What Flashes May Mean About Your Eye Health
Are you wondering why you see little flashes of light? The light show could actually be coming from inside your eyes. Flashes can be a sign of a serious vision problem, but are usually a harmless sign of aging.
What Are Flashes?
Flashes only appear for seconds at a time and may look like lightning bolts, streaks, stars, or tiny pinpoints of light. Although flashes are most noticeable when it's dark, they can appear at any time. Flashes often appear along with floaters. Floaters may look pieces of string, cobwebs, lines, or other shapes.
Causes of Flashes
Flashes can be caused by:
- Rubbing Your Eyes. Do you see stars after you rub your eyes? Rubbing your eyes, coughing, and sneezing all stimulate the retina, causing it to produce phosphenes, tiny bursts of light. Phosphenes don't harm your vision or last more than a few seconds.
- Normal Age-related Eye Changes. A clear, gel-like substance called the vitreous humor gives your eyeball its shape. As we age, the vitreous humor starts to shrink and pull away from our retinas, the light-sensing tissue at the back of the eye. Called posterior vitreous detachment, this condition causes an increase in the number of flashes or floaters you see. More than 80% of people who experience posterior vitreous detachment don't develop any complications, according to the AARP. For some people, posterior vitreous detachment can lead to retinal detachment.
- Retinal Detachment. In some cases, an injury or posterior vitreous detachment can cause the retina to tear or detach from the back of the eye. If this happens, you may see a significant increase in floaters and flashes, develop a dark spot in your vision, or even experience complete loss of vision. If this happens, go to the emergency room immediately. You'll need prompt treatment to reattach and repair your retina to restore your vision.
- Migraines. You might also see flashing lights if you're experiencing a migraine aura. Auras appear about a half-hour to an hour before a migraine starts and can include flashing lights, zigzag lines, colorful lines or shapes, blind spots, blurry vision, temporary loss of vision, slurred speech, and tingling, numbness, or weakness.
- Diabetic Retinopathy. Poorly controlled diabetes can be a factor in diabetic retinopathy, an eye condition that affects the blood vessels in the retina. More than 33% of people over 40 with diabetes have diabetic retinopathy, according to the Centers for Disease Control and Prevention. Blood vessels in the retina may leak if your blood sugar is too high. New abnormal vessels may also form and leak blood or fluid. Blood and fluid interferes with vision and may cause scar tissue to form. If the scar tissue pulls on the retina, you may see flashes and floaters.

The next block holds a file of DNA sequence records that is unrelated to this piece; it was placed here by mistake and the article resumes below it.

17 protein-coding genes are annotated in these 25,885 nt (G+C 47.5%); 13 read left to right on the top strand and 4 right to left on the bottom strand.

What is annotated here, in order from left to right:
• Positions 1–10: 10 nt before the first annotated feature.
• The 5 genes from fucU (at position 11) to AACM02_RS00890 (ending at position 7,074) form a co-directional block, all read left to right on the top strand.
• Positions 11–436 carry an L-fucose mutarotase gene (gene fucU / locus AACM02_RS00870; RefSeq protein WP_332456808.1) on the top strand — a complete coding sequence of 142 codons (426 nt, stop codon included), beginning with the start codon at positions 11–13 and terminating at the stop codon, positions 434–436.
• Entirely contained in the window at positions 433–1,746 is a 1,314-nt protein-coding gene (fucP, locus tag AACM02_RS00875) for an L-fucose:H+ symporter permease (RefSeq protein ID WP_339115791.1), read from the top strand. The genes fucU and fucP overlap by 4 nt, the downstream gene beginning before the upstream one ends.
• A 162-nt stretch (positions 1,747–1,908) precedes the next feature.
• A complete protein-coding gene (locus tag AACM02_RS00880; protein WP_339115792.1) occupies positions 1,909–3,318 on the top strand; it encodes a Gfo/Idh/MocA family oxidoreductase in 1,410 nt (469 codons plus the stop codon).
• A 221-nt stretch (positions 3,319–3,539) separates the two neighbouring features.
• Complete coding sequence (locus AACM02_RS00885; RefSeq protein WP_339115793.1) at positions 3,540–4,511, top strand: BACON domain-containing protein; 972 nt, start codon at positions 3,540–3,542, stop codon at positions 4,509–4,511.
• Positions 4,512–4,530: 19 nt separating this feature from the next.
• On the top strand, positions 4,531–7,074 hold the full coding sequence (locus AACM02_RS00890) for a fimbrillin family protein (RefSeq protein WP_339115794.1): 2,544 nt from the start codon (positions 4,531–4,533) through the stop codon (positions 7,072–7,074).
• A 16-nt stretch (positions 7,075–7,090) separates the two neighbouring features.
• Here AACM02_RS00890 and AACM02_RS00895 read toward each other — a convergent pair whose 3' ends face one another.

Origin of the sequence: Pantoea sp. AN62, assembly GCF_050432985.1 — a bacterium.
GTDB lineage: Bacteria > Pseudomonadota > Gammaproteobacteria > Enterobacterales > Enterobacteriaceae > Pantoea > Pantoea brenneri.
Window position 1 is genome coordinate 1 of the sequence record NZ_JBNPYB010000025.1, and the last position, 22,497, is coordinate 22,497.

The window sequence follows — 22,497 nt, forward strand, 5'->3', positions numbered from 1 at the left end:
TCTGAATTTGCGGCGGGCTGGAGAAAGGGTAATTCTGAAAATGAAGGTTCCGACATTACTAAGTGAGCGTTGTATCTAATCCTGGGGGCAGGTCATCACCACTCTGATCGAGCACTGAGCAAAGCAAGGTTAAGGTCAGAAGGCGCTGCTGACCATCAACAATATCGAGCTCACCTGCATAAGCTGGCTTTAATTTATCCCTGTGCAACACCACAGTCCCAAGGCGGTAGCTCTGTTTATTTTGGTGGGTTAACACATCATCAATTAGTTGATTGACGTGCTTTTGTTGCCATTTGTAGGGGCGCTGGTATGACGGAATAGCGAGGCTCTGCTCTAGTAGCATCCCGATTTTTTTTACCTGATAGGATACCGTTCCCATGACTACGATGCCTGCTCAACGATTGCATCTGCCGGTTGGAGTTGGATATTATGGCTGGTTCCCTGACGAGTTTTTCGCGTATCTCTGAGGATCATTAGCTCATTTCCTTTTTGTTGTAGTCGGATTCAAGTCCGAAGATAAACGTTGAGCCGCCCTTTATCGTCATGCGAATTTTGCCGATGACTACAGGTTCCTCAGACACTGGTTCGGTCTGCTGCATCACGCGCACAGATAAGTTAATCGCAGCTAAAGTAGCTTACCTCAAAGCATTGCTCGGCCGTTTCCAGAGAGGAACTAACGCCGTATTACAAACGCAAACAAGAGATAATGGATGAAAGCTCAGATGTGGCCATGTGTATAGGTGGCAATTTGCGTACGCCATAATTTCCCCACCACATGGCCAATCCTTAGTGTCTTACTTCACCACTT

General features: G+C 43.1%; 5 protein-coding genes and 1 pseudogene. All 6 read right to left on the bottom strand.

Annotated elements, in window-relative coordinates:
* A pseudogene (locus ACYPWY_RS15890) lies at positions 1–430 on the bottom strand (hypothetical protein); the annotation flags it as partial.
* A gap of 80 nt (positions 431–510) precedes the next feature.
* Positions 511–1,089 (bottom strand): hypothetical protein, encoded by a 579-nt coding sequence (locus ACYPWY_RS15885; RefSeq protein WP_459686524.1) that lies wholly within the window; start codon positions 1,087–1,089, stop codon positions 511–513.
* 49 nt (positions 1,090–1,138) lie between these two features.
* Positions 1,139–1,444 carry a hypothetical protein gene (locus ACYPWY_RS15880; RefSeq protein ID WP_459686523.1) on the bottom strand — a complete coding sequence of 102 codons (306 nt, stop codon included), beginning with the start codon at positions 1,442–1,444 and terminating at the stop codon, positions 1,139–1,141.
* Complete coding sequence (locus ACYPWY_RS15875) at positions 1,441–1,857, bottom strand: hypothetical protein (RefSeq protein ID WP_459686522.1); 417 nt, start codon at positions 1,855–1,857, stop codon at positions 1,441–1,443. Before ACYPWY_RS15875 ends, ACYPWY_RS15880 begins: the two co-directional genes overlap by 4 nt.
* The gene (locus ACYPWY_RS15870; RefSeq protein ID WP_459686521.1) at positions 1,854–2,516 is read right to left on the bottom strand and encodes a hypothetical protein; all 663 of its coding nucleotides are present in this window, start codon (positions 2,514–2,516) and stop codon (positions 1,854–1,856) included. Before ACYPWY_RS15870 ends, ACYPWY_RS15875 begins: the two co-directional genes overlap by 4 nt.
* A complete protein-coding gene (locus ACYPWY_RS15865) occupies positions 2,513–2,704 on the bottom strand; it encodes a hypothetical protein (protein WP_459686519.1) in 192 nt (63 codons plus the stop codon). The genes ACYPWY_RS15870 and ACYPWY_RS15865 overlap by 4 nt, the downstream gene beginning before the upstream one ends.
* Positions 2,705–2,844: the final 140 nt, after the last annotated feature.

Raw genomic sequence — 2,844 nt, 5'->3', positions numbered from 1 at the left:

- Macular Degeneration. Scar tissue caused by the wet macular degeneration may also pull on the retina and trigger flashes and floaters. Macular degeneration affects the macula, the center part of the retina responsible for central and color vision.
- Other Causes. You may also see flashes of light if you have a concussion or look at bright lights. Several diseases can cause flashes, including HIV/AIDs, retinitis pigmentosa, cytomegalovirus retinitis, Stickler syndrome, and choroideremia.
Although occasional flashes usually don't mean that there's anything wrong with your vision, it's important to call your eye doctor if you notice a significant increase in the flashing lights or see flashes frequently. If an increase in flashers is accompanied by loss of vision, visit the emergency room immediately.
Worried about flashes, floaters, or other vision issues? Get in touch with our office to schedule a visit with the optometrist.
AARP: What to Know About Eye Floaters and Flashes, 3/11/2019
Centers for Disease Control and Prevention: Diabetic Retinopathy
American Academy of Ophthalmology: Flashes of Light, 1/19/2022
The Ohio State University: Why Do You See Colors When You Close or Rub Your Eyes?, 7/3/2019